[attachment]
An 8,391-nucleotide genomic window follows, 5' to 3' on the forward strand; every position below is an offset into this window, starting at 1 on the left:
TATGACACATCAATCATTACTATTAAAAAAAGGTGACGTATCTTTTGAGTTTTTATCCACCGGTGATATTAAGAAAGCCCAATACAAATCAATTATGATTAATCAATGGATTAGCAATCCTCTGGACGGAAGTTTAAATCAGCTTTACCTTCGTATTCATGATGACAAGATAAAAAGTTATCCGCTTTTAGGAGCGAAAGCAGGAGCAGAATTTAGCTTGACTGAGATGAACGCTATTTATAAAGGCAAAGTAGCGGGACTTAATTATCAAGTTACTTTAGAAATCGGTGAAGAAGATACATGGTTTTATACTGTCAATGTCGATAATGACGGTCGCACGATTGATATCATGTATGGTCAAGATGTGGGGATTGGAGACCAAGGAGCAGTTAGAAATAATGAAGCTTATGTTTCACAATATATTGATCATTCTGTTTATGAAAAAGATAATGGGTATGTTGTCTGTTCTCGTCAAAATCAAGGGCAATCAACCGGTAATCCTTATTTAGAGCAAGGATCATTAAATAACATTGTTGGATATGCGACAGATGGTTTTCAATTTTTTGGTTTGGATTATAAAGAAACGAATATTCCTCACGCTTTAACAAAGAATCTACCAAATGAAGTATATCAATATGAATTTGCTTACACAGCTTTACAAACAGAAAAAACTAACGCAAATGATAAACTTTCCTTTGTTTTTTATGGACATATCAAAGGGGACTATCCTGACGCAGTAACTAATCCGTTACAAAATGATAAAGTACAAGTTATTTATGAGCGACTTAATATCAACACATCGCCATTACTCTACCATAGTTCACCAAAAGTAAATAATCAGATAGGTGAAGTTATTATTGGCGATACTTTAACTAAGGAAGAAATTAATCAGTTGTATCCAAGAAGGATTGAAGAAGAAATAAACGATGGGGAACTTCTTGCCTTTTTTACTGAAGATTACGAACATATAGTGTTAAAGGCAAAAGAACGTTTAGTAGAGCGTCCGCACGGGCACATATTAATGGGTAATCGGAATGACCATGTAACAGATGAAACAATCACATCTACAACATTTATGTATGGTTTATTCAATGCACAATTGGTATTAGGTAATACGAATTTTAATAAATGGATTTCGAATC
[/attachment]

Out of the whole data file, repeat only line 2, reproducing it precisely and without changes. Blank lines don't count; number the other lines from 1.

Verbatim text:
TATGACACATCAATCATTACTATTAAAAAAAGGTGACGTATCTTTTGAGTTTTTATCCACCGGTGATATTAAGAAAGCCCAATACAAATCAATTATGATTAATCAATGGATTAGCAATCCTCTGGACGGAAGTTTAAATCAGCTTTACCTTCGTATTCATGATGACAAGATAAAAAGTTATCCGCTTTTAGGAGCGAAAGCAGGAGCAGAATTTAGCTTGACTGAGATGAACGCTATTTATAAAGGCAAAGTAGCGGGACTTAATTATCAAGTTACTTTAGAAATCGGTGAAGAAGATACATGGTTTTATACTGTCAATGTCGATAATGACGGTCGCACGATTGATATCATGTATGGTCAAGATGTGGGGATTGGAGACCAAGGAGCAGTTAGAAATAATGAAGCTTATGTTTCACAATATATTGATCATTCTGTTTATGAAAAAGATAATGGGTATGTTGTCTGTTCTCGTCAAAATCAAGGGCAATCAACCGGTAATCCTTATTTAGAGCAAGGATCATTAAATAACATTGTTGGATATGCGACAGATGGTTTTCAATTTTTTGGTTTGGATTATAAAGAAACGAATATTCCTCACGCTTTAACAAAGAATCTACCAAATGAAGTATATCAATATGAATTTGCTTACACAGCTTTACAAACAGAAAAAACTAACGCAAATGATAAACTTTCCTTTGTTTTTTATGGACATATCAAAGGGGACTATCCTGACGCAGTAACTAATCCGTTACAAAATGATAAAGTACAAGTTATTTATGAGCGACTTAATATCAACACATCGCCATTACTCTACCATAGTTCACCAAAAGTAAATAATCAGATAGGTGAAGTTATTATTGGCGATACTTTAACTAAGGAAGAAATTAATCAGTTGTATCCAAGAAGGATTGAAGAAGAAATAAACGATGGGGAACTTCTTGCCTTTTTTACTGAAGATTACGAACATATAGTGTTAAAGGCAAAAGAACGTTTAGTAGAGCGTCCGCACGGGCACATATTAATGGGTAATCGGAATGACCATGTAACAGATGAAACAATCACATCTACAACATTTATGTATGGTTTATTCAATGCACAATTGGTATTAGGTAATACGAATTTTAATAAATGGATTTCGAATC